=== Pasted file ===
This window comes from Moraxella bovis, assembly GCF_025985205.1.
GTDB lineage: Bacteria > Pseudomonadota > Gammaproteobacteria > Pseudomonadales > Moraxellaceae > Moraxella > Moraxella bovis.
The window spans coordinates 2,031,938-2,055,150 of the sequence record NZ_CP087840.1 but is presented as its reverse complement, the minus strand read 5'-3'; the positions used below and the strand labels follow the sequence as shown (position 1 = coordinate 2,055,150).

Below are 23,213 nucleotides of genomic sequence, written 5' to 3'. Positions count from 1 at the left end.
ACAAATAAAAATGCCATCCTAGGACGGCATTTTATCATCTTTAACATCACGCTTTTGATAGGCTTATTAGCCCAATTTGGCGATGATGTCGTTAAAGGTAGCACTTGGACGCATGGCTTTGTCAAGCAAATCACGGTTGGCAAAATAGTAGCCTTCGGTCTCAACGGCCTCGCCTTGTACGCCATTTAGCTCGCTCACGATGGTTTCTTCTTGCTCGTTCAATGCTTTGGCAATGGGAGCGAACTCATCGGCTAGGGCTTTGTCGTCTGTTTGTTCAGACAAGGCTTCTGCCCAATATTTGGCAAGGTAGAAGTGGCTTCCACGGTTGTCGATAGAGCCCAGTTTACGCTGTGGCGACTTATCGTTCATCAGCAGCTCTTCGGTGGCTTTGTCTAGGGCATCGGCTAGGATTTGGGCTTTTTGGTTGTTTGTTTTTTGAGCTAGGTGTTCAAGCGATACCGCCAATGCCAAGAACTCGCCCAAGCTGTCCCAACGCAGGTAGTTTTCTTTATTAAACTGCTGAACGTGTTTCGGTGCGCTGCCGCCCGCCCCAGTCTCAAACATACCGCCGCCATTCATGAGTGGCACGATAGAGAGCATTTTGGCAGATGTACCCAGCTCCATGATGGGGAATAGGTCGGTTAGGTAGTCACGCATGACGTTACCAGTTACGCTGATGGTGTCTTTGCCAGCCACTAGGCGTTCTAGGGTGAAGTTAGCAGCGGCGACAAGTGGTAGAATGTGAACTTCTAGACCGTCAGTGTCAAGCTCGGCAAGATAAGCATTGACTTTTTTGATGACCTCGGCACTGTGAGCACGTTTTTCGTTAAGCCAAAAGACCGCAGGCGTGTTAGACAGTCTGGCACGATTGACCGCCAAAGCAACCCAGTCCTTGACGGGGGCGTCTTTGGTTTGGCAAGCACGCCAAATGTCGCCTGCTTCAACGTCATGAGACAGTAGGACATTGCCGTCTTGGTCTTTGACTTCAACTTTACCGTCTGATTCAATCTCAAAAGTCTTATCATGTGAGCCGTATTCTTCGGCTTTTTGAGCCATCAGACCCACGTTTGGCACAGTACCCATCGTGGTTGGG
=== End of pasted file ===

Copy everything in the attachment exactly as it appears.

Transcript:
This window comes from Moraxella bovis, assembly GCF_025985205.1.
GTDB lineage: Bacteria > Pseudomonadota > Gammaproteobacteria > Pseudomonadales > Moraxellaceae > Moraxella > Moraxella bovis.
The window spans coordinates 2,031,938-2,055,150 of the sequence record NZ_CP087840.1 but is presented as its reverse complement, the minus strand read 5'-3'; the positions used below and the strand labels follow the sequence as shown (position 1 = coordinate 2,055,150).

Below are 23,213 nucleotides of genomic sequence, written 5' to 3'. Positions count from 1 at the left end.
ACAAATAAAAATGCCATCCTAGGACGGCATTTTATCATCTTTAACATCACGCTTTTGATAGGCTTATTAGCCCAATTTGGCGATGATGTCGTTAAAGGTAGCACTTGGACGCATGGCTTTGTCAAGCAAATCACGGTTGGCAAAATAGTAGCCTTCGGTCTCAACGGCCTCGCCTTGTACGCCATTTAGCTCGCTCACGATGGTTTCTTCTTGCTCGTTCAATGCTTTGGCAATGGGAGCGAACTCATCGGCTAGGGCTTTGTCGTCTGTTTGTTCAGACAAGGCTTCTGCCCAATATTTGGCAAGGTAGAAGTGGCTTCCACGGTTGTCGATAGAGCCCAGTTTACGCTGTGGCGACTTATCGTTCATCAGCAGCTCTTCGGTGGCTTTGTCTAGGGCATCGGCTAGGATTTGGGCTTTTTGGTTGTTTGTTTTTTGAGCTAGGTGTTCAAGCGATACCGCCAATGCCAAGAACTCGCCCAAGCTGTCCCAACGCAGGTAGTTTTCTTTATTAAACTGCTGAACGTGTTTCGGTGCGCTGCCGCCCGCCCCAGTCTCAAACATACCGCCGCCATTCATGAGTGGCACGATAGAGAGCATTTTGGCAGATGTACCCAGCTCCATGATGGGGAATAGGTCGGTTAGGTAGTCACGCATGACGTTACCAGTTACGCTGATGGTGTCTTTGCCAGCCACTAGGCGTTCTAGGGTGAAGTTAGCAGCGGCGACAAGTGGTAGAATGTGAACTTCTAGACCGTCAGTGTCAAGCTCGGCAAGATAAGCATTGACTTTTTTGATGACCTCGGCACTGTGAGCACGTTTTTCGTTAAGCCAAAAGACCGCAGGCGTGTTAGACAGTCTGGCACGATTGACCGCCAAAGCAACCCAGTCCTTGACGGGGGCGTCTTTGGTTTGGCAAGCACGCCAAATGTCGCCTGCTTCAACGTCATGAGACAGTAGGACATTGCCGTCTTGGTCTTTGACTTCAACTTTACCGTCTGATTCAATCTCAAAAGTCTTATCATGTGAGCCGTATTCTTCGGCTTTTTGAGCCATCAGACCCACGTTTGGCACAGTACCCATCGTGGTTGGG